In line with these observational studies, we observed suggestive, but non-significant evidence that higher levels of dietary folate intake and circulating folates may be inversely associated with risk of any adenoma among individuals in the placebo group during 3 years of follow-up. There was no evidence of a beneficial effect of high dietary or circulating folates among individuals randomized to the folic acid group with an indication, at least during the first follow-up period, of a potential harmful effect. However, these relationships were not apparent during the second follow-up up to 6 years, possibly because, at this point, more individuals were folate replete due to fortification of the food supply. Indeed, we observed in our data evidence that plasma levels of folate increased modestly from baseline to first follow-up in the placebo group, probably because of the fortification of the North American food supply with folic acid. These findings support the idea that while folate at moderate doses may be protective compared to deficiency, at some point of sufficiency there may be no additional benefit with increasing intake. Interestingly, Song et al. (26) showed in a ApcMin mouse model that dietary folate supplementation reduced the number of ileal polyps and colonic aberrant crypt foci at 3 months; however, at later time points (6 months), folate supplementation appeared to increase the number of ileal polyps. Although the mechanism for this finding is not entirely understood, the authors suggested that folate deficiency may have caused the regression of established polyps at later time points.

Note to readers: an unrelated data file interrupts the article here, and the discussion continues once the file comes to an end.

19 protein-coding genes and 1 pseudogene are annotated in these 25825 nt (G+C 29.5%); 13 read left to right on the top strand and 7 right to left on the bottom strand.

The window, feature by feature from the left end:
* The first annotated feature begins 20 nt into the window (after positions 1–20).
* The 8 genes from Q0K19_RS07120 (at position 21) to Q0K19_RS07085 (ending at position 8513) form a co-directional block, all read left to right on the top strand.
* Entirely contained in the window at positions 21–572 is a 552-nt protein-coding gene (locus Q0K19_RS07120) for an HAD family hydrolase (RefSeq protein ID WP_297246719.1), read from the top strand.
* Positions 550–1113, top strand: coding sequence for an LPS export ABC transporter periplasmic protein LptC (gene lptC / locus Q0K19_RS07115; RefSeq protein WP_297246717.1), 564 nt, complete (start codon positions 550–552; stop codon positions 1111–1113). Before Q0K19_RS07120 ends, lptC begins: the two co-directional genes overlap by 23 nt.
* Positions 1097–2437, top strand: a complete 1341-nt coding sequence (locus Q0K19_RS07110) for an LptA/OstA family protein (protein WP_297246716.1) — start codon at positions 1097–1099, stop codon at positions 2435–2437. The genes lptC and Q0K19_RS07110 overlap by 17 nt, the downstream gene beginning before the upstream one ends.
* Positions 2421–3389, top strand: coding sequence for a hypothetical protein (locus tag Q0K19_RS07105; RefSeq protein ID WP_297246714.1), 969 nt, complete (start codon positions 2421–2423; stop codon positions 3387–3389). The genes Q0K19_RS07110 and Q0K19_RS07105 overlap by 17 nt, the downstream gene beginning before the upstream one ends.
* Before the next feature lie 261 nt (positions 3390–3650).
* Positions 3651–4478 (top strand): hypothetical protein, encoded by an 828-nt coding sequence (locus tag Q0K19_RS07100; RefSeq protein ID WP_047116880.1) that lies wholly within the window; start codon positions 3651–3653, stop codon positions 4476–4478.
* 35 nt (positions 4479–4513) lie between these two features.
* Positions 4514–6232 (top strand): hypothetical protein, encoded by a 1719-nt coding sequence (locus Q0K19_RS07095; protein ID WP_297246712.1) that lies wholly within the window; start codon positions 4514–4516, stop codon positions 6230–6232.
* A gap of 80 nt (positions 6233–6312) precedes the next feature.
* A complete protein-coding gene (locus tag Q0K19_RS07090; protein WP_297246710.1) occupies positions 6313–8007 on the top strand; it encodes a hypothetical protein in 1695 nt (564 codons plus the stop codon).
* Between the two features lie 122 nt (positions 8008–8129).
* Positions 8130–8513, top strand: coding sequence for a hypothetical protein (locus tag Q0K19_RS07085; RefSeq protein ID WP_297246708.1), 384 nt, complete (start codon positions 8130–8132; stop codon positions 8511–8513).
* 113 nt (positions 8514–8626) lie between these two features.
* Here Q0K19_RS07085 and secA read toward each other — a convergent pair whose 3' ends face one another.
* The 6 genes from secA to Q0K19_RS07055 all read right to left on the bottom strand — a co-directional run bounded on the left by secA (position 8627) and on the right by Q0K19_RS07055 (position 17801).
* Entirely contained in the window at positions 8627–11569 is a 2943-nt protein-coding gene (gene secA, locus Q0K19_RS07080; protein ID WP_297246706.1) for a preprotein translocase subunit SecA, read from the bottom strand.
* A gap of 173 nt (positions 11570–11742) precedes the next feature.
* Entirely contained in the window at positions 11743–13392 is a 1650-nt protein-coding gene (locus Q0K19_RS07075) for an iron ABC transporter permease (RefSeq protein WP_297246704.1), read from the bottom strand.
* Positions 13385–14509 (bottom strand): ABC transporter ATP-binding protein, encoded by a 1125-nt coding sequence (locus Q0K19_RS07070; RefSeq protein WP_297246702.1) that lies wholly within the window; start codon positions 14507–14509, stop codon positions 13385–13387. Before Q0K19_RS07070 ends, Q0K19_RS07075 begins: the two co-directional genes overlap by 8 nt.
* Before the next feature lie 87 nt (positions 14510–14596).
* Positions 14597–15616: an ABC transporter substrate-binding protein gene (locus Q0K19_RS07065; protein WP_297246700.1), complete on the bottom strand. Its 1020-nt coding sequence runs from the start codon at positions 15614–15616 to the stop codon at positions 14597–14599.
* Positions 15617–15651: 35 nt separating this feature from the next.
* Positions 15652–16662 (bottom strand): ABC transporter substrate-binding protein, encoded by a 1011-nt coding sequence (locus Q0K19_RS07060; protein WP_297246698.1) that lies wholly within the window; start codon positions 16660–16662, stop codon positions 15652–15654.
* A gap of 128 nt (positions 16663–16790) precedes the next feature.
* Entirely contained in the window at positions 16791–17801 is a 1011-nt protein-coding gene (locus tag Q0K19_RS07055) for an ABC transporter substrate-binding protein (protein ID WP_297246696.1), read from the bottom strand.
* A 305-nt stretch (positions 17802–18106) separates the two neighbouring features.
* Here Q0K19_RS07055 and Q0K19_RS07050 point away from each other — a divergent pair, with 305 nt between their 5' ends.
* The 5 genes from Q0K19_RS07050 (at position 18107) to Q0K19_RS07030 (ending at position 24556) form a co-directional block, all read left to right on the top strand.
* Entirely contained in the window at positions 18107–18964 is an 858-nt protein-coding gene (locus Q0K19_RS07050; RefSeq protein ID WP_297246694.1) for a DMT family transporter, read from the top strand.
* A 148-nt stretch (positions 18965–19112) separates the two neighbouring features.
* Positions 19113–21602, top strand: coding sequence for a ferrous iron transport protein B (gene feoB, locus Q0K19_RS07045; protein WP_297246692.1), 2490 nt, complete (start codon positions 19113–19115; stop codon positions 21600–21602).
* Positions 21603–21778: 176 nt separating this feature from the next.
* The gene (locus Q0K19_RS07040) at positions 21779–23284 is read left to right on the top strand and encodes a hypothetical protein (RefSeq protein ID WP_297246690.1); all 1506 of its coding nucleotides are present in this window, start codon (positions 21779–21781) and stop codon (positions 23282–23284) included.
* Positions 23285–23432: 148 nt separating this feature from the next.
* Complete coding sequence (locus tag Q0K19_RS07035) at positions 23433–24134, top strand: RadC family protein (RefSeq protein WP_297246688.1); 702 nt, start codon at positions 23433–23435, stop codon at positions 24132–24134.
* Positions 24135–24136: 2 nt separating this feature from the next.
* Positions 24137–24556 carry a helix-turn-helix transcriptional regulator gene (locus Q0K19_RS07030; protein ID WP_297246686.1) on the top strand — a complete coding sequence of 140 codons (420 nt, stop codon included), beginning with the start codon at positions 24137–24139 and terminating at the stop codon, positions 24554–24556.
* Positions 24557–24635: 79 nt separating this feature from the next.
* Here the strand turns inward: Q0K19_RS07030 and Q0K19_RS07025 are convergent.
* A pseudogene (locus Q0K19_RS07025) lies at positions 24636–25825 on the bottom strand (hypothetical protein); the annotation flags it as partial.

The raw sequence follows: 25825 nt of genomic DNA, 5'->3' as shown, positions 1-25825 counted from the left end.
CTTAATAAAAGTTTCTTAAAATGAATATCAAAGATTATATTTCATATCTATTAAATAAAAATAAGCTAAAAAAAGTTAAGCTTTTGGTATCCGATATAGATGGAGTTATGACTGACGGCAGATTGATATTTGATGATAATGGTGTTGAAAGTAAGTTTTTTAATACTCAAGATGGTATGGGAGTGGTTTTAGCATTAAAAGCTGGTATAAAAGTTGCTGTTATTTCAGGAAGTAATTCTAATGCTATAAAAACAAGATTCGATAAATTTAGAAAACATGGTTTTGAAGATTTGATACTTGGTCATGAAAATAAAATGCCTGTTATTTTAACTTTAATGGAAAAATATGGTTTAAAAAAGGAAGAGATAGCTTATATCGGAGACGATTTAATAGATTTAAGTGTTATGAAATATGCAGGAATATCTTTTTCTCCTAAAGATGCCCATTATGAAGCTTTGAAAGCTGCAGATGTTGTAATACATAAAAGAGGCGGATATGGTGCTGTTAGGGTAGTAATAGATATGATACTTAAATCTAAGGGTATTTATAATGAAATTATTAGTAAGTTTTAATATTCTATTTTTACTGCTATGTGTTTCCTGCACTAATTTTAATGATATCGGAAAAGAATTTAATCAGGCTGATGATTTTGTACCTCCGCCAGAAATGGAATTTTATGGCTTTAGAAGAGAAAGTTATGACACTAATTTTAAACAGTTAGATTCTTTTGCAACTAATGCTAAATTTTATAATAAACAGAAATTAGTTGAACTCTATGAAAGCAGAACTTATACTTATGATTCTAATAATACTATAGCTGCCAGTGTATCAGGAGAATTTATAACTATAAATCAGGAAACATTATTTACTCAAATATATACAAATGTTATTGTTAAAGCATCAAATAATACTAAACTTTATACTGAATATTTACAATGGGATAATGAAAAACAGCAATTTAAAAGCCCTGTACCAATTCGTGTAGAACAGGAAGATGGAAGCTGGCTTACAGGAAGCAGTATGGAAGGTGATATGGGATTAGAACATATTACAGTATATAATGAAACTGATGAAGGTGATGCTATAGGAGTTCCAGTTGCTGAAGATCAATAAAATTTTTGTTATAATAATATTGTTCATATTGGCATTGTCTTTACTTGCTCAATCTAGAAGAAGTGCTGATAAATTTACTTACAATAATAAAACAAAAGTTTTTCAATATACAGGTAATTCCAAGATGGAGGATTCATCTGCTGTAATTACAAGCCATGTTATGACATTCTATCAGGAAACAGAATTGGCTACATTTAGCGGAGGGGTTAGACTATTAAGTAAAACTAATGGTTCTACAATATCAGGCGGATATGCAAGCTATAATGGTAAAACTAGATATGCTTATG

Additional data provide evidence of the critical importance of the timing of folate exposure. In a Apc+/- Msh2-/- mouse model, modest doses of folate supplementation given after the formation of neoplastic foci appeared to increase the development of new foci (27). These data support the idea that folate under certain circumstances may act to promote carcinogenesis. There are plausible biological reasons why high levels of folate may promote colorectal carcinogenesis. Neoplastic cells have a relatively high rate of proliferation (28) and an up-regulation of folate receptors (29) compared to normal issue. Folates play a key role in the supply of nucleotides and thereby may facilitate tumor growth (14, 15). Furthermore, folic acid is a pharmaceutical fully oxidized, monoglutamyl form of folate. Folic acid is converted to the active dihydro- and tetrahydro-forms by dihydrofolate reductase (DHFR). But while small oral doses of folic acid are efficiently reduced, intakes above 400 µg can saturate DHFR's ability to convert folic acid (30). As a result, unmetabolized folic acid may be detected in blood after folic acid supplementation at high doses (30). Unmetabolized folic acid has recently been associated with reduced natural killer cell cytotoxicity (31). Natural killer cells are part of the non-specific immune response elicited as a first-line defense mechanism against pathogens or carcinogenic cells (32). The potential toxicity ascribed to folic acid, as opposed to natural forms of folate, is conjecture at this point.